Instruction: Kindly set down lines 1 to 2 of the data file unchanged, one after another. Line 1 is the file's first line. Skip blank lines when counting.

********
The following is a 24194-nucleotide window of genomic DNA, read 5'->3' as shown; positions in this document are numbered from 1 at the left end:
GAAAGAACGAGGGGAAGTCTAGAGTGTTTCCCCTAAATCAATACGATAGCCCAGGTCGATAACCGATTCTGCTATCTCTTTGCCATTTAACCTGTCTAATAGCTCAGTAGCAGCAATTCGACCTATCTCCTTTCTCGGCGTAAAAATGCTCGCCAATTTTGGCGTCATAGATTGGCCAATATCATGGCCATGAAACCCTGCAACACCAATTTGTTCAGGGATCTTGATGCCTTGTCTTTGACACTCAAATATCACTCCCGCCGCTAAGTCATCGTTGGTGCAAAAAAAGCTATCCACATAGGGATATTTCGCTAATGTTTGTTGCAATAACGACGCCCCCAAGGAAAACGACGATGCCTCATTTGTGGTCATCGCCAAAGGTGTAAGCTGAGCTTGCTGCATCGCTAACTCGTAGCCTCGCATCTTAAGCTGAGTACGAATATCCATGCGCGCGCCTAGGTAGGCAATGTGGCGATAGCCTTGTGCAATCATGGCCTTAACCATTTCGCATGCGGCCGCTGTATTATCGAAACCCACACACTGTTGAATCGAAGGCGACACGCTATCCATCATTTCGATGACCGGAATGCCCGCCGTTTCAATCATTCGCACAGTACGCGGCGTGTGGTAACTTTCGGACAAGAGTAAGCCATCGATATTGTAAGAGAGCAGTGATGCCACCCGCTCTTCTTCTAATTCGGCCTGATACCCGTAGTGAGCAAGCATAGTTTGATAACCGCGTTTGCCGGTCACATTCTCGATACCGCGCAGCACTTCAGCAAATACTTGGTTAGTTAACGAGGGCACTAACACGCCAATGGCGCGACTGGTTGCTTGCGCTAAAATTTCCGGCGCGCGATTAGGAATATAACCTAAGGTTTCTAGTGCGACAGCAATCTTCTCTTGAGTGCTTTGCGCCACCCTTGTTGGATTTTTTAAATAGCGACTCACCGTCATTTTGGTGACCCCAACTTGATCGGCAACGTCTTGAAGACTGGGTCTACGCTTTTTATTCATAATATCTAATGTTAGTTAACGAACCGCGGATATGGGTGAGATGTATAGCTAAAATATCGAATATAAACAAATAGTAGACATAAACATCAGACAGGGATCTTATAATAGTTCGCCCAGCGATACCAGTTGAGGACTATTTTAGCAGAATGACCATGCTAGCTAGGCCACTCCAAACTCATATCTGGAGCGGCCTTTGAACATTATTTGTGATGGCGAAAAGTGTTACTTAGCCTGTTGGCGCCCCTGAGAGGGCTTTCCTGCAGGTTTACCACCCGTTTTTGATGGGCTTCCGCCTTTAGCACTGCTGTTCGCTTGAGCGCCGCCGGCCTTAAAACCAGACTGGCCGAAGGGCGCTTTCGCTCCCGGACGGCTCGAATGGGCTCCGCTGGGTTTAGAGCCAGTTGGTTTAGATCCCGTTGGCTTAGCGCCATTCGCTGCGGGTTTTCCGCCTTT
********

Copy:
The following is a 24194-nucleotide window of genomic DNA, read 5'->3' as shown; positions in this document are numbered from 1 at the left end:
GAAAGAACGAGGGGAAGTCTAGAGTGTTTCCCCTAAATCAATACGATAGCCCAGGTCGATAACCGATTCTGCTATCTCTTTGCCATTTAACCTGTCTAATAGCTCAGTAGCAGCAATTCGACCTATCTCCTTTCTCGGCGTAAAAATGCTCGCCAATTTTGGCGTCATAGATTGGCCAATATCATGGCCATGAAACCCTGCAACACCAATTTGTTCAGGGATCTTGATGCCTTGTCTTTGACACTCAAATATCACTCCCGCCGCTAAGTCATCGTTGGTGCAAAAAAAGCTATCCACATAGGGATATTTCGCTAATGTTTGTTGCAATAACGACGCCCCCAAGGAAAACGACGATGCCTCATTTGTGGTCATCGCCAAAGGTGTAAGCTGAGCTTGCTGCATCGCTAACTCGTAGCCTCGCATCTTAAGCTGAGTACGAATATCCATGCGCGCGCCTAGGTAGGCAATGTGGCGATAGCCTTGTGCAATCATGGCCTTAACCATTTCGCATGCGGCCGCTGTATTATCGAAACCCACACACTGTTGAATCGAAGGCGACACGCTATCCATCATTTCGATGACCGGAATGCCCGCCGTTTCAATCATTCGCACAGTACGCGGCGTGTGGTAACTTTCGGACAAGAGTAAGCCATCGATATTGTAAGAGAGCAGTGATGCCACCCGCTCTTCTTCTAATTCGGCCTGATACCCGTAGTGAGCAAGCATAGTTTGATAACCGCGTTTGCCGGTCACATTCTCGATACCGCGCAGCACTTCAGCAAATACTTGGTTAGTTAACGAGGGCACTAACACGCCAATGGCGCGACTGGTTGCTTGCGCTAAAATTTCCGGCGCGCGATTAGGAATATAACCTAAGGTTTCTAGTGCGACAGCAATCTTCTCTTGAGTGCTTTGCGCCACCCTTGTTGGATTTTTTAAATAGCGACTCACCGTCATTTTGGTGACCCCAACTTGATCGGCAACGTCTTGAAGACTGGGTCTACGCTTTTTATTCATAATATCTAATGTTAGTTAACGAACCGCGGATATGGGTGAGATGTATAGCTAAAATATCGAATATAAACAAATAGTAGACATAAACATCAGACAGGGATCTTATAATAGTTCGCCCAGCGATACCAGTTGAGGACTATTTTAGCAGAATGACCATGCTAGCTAGGCCACTCCAAACTCATATCTGGAGCGGCCTTTGAACATTATTTGTGATGGCGAAAAGTGTTACTTAGCCTGTTGGCGCCCCTGAGAGGGCTTTCCTGCAGGTTTACCACCCGTTTTTGATGGGCTTCCGCCTTTAGCACTGCTGTTCGCTTGAGCGCCGCCGGCCTTAAAACCAGACTGGCCGAAGGGCGCTTTCGCTCCCGGACGGCTCGAATGGGCTCCGCTGGGTTTAGAGCCAGTTGGTTTAGATCCCGTTGGCTTAGCGCCATTCGCTGCGGGTTTTCCGCCTTT